Be sure to wash your hands with antibacterial soap before touching your piercings. Dirty hands are the number one source of infection with new piercings. This would be a good time to listen to your mother and “leave it alone if you want it heal properly.” All piercings discharge a whiteish, yellowish fluid for for the initial healing period. The whiteish fluid is blood plasma and it’s there to help fight infection. The body produces this discharge until the piercing is healed enough that it doesn’t need to protect itself from outside influences. This may take several months depending your piercing and lifestyle.
Remember that changing jewelry too soon, or bumping or irritating your piercing can lengthen your healing time.
To cleanse oral piercings, including tongue piercings, rinse your mouth with an alcohol-free mouthwash, like Biotene, after you eat, drink, or smoke anything for the initial healing period. NEVER use Listerine, Dr. Tichenors, or any other mouthwash containing alcohol. Alcohol irritates the piercing and can make it swell. Ice the piercing frequently to reduce swelling for the first few days. Avoid alcohol, spicy foods, and smoking during the first week. Avoid letting anyone else’s saliva or bodily fluids come in contact with your piercings during the initial healing period.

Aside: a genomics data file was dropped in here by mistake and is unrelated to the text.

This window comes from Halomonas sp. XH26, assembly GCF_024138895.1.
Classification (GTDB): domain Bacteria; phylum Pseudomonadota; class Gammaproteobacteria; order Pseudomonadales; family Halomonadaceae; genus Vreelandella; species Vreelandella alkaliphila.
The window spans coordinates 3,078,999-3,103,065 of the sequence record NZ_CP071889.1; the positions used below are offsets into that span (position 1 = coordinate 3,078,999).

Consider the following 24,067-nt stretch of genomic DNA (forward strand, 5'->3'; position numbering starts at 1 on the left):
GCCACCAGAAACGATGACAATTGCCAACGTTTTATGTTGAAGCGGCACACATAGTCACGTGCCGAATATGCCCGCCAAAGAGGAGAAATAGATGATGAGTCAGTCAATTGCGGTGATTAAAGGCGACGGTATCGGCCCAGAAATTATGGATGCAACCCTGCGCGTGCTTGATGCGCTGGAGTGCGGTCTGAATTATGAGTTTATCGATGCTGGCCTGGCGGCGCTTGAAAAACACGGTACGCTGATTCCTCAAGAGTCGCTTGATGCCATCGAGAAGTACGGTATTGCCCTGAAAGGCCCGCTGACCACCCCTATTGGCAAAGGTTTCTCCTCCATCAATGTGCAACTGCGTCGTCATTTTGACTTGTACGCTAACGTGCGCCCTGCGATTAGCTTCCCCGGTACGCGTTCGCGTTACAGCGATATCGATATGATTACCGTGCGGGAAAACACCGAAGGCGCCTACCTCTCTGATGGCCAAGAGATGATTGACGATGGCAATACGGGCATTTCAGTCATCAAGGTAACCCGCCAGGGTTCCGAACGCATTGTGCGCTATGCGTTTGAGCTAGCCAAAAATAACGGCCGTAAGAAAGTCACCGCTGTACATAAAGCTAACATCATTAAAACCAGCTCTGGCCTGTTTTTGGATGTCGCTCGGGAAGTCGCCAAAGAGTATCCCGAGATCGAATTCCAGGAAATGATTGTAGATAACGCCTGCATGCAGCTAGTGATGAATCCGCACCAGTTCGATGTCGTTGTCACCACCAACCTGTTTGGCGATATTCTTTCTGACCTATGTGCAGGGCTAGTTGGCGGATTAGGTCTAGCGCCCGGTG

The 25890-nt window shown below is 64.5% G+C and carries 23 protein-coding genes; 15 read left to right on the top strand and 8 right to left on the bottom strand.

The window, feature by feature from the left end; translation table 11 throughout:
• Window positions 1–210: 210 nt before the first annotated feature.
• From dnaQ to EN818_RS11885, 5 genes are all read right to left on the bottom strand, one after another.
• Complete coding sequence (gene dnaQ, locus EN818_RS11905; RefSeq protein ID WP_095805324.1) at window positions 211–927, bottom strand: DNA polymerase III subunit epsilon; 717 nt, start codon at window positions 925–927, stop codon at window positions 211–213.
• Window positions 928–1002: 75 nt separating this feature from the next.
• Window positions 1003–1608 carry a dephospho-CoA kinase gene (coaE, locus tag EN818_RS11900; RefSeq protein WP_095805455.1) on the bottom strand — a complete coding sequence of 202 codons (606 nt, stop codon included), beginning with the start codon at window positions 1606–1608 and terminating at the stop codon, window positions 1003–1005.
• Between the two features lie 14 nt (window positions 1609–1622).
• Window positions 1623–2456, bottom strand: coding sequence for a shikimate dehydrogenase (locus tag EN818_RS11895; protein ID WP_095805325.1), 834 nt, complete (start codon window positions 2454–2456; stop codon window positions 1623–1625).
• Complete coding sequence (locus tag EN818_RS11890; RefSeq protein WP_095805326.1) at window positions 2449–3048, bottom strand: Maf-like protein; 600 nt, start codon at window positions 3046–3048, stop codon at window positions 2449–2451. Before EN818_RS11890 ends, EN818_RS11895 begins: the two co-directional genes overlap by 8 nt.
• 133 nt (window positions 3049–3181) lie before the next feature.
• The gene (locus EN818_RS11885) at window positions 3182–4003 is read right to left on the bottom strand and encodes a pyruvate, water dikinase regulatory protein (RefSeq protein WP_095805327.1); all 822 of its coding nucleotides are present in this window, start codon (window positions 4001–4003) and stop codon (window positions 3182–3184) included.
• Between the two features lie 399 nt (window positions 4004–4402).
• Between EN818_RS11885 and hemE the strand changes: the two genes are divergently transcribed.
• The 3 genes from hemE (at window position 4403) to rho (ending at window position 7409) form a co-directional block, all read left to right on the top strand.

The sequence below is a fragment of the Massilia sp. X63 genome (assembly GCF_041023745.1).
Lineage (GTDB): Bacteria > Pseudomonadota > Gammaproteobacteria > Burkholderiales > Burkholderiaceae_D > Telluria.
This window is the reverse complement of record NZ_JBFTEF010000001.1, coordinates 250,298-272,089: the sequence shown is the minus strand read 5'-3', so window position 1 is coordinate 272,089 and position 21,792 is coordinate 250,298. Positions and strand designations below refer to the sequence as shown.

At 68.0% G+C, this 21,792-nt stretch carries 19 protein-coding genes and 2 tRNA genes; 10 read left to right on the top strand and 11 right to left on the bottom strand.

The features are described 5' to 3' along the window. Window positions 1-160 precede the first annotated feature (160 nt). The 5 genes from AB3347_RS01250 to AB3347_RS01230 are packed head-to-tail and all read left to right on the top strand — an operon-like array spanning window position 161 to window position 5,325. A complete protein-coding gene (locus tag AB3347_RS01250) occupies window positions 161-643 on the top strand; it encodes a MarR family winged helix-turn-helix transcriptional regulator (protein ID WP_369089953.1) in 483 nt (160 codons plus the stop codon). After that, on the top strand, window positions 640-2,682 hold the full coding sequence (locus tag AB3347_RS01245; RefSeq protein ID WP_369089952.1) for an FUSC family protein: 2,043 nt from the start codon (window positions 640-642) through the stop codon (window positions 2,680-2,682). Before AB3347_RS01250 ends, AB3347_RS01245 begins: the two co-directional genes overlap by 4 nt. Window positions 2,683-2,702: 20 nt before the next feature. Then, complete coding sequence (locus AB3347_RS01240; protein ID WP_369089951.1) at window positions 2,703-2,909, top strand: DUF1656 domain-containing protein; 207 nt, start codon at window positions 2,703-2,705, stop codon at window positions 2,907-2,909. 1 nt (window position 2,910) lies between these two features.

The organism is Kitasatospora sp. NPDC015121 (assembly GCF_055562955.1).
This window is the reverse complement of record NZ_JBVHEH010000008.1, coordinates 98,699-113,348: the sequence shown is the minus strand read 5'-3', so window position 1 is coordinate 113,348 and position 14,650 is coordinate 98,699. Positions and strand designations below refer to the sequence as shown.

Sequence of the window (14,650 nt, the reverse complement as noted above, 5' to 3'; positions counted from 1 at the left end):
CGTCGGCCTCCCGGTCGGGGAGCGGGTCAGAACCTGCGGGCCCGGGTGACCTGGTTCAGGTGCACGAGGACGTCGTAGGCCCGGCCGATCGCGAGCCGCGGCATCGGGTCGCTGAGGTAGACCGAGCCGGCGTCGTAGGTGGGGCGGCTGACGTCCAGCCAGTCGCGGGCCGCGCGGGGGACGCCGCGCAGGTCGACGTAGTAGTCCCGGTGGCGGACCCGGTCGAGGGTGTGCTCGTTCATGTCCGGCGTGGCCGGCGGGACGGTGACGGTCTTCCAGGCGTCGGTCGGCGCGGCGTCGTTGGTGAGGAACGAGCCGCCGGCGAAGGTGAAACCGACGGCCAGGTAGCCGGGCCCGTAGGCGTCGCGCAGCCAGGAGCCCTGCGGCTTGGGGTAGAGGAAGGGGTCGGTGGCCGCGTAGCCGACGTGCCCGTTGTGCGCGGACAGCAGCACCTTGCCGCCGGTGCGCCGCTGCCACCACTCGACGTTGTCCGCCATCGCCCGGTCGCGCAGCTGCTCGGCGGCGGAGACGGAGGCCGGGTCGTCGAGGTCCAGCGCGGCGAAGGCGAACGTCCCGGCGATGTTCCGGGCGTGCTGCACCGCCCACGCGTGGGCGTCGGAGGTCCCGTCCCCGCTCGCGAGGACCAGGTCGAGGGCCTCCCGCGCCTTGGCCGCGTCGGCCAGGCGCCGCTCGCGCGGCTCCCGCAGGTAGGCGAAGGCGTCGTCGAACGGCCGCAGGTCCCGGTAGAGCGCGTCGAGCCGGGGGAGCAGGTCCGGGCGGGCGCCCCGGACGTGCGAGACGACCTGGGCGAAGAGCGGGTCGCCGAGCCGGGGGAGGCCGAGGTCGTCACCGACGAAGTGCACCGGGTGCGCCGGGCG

The best way to cleanse all non-oral piercings is to mix 1/8 teaspoon of NON-IODIZED SEA SALT with 8oz of very warm water and soak the piercing for five minutes, once a day, until the initial healing period is over. The healing period will vary according to what type of piercing you get. NEVER use Hydrogen Peroxide-Rubbing Alcohol, Neosporin, or any other type of antibiotic ointments to clean your piercing. These products are actually bad for your piercing.
Avoid any bodies of water which contain harsh chemicals or bacteria including lakes, hot tubs and swimming pools. Baths are okay IF the tub is thoroughly cleaned beforehand. Showers are fine.
**These are just general guidelines for after piercing care. Contact a medical professional if there are signs of severe infection. Signs of infection include swelling, redness, heat, greenish/grayish discharge (pus) and/or fever.**